New Zealand’s Thoroughbred, Standardbred and sport-horse industries collectively generate more than $NZ2 billion in gross domestic product (GDP) each year, a review has found.
That represents about 2 percent of the country’s total GDP.
The racing sector alone contributed an estimated $1.4 billion annually.
The scientific review, the third in a series exploring commercial equine production in New Zealand, delves into the racing and sport-horse industries.
Charlotte Bolwell, Chris Rogers, Erica Gee and Sarah Rosanowski, writing in the journal Animal Production Science, said thoroughbred breeding and racing dominated organised equestrian activity in New Zealand, both economically and numerically.
“This thoroughbred bias has an influence on equestrian culture and may explain, in part, the high proportion of Thoroughbred sport horses registered for eventing in New Zealand, which is in contrast to other international sport-horse populations.”
Each year, more than 800 trainers start horses in races, ridden by a pool of 140 jockeys.
Internationally, the country’s Thoroughbred racing industry ranked 11th in terms of the number of horses starting in races each season, and around eighth in the number of foals produced.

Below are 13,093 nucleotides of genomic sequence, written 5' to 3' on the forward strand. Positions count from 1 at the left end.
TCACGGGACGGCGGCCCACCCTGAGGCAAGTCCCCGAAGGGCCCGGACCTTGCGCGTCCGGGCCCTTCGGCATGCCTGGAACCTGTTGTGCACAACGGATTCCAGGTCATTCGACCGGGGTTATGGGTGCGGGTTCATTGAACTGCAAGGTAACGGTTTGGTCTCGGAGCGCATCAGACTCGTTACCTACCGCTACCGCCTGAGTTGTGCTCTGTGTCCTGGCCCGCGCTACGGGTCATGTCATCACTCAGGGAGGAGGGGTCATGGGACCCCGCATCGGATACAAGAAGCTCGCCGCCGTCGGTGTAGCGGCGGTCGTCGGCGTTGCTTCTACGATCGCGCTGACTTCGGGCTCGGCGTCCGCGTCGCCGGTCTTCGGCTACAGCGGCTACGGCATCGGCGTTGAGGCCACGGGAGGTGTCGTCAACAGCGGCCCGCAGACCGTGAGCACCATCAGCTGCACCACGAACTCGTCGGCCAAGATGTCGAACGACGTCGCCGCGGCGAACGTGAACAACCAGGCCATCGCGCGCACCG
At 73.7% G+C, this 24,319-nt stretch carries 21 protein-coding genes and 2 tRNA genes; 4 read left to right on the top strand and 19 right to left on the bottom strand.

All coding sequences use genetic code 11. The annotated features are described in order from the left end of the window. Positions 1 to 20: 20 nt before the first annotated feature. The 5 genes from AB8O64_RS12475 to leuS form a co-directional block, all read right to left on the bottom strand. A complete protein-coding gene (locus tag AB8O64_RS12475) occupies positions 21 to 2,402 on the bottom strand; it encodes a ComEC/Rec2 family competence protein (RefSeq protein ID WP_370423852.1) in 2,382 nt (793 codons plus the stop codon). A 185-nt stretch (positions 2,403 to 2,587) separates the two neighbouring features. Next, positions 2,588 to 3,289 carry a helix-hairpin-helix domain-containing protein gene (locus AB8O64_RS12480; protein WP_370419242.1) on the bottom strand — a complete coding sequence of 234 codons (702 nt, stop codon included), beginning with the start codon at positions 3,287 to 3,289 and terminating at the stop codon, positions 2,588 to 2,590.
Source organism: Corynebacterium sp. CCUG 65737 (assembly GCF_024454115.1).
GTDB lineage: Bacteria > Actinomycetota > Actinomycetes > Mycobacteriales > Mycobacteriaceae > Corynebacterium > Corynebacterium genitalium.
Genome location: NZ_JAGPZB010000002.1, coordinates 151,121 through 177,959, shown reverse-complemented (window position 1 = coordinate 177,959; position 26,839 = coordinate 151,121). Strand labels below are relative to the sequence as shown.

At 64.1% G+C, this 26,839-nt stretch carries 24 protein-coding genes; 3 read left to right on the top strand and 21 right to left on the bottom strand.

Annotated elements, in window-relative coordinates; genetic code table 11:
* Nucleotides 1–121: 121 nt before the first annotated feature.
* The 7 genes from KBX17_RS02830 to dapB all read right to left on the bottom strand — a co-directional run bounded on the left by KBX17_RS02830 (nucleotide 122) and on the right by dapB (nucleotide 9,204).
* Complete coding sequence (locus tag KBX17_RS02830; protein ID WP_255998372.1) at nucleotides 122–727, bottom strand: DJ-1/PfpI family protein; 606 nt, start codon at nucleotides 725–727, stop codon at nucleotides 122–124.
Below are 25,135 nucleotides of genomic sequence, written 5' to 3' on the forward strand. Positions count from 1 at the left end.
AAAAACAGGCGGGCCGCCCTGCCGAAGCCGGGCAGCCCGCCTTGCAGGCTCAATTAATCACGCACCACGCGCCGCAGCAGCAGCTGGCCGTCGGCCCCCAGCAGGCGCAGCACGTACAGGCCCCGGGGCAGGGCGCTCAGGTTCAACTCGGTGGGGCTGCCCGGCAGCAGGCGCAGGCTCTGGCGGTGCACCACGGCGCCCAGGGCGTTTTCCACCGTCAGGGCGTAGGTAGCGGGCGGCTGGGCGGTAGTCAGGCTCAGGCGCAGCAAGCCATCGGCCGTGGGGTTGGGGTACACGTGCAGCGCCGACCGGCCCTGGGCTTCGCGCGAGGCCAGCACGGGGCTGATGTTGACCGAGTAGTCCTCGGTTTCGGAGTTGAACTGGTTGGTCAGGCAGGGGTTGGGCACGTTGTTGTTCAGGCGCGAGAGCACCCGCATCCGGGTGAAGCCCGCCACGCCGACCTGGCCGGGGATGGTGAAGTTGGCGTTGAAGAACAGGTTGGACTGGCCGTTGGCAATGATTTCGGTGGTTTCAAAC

About 5500 horses start in flat races and 300 in jumps races each year. Only 4 percent of starts are jumps races – a similar proportion to Australia.
Thoroughbred racing is organised by 67 racing clubs that race on 50 different tracks.
The Standardbred racing industry is ranked 10th of the 22 countries involved in harness racing, on the basis of the number of individual horses racing and the number of races each season.
Each year, more than 1000 trainers start horses in races, with more than 800 drivers participating. Around half the trainers are also drivers. About 2700 horses start in pacing contests and 780 start in trotting races.
Harness racing is organised by 49 racing clubs that race on 39 different tracks, holding just over 500 meetings a year.
The authors noted that although New Zealand’s temperate climate allowed horses to be kept at pasture all year round, this tended not to be the case for racehorses.
“Once involved in racing, the management of these horses appears to converge towards a similar system observed across many countries.”
Most Thoroughbred racehorses were based with commercial trainers and were managed intensively in stables, mostly fed a diet of pre-mixed concentrates, with a few offered straight grains and hay twice a day.
Most racehorses were managed in stables for 12 or more hours a day, in combination with some turnout time during the day – six to eight hours – in small yards or paddocks.
“The lack of pasture access, or turnout in larger paddocks, is in part due to management constraints (limited land area) and in part due to an attempt to maintain a management system that can remain constant, as the horses race in different locations or racing jurisdictions.”
This system of management appeared uniform across jurisdictions and countries, they noted.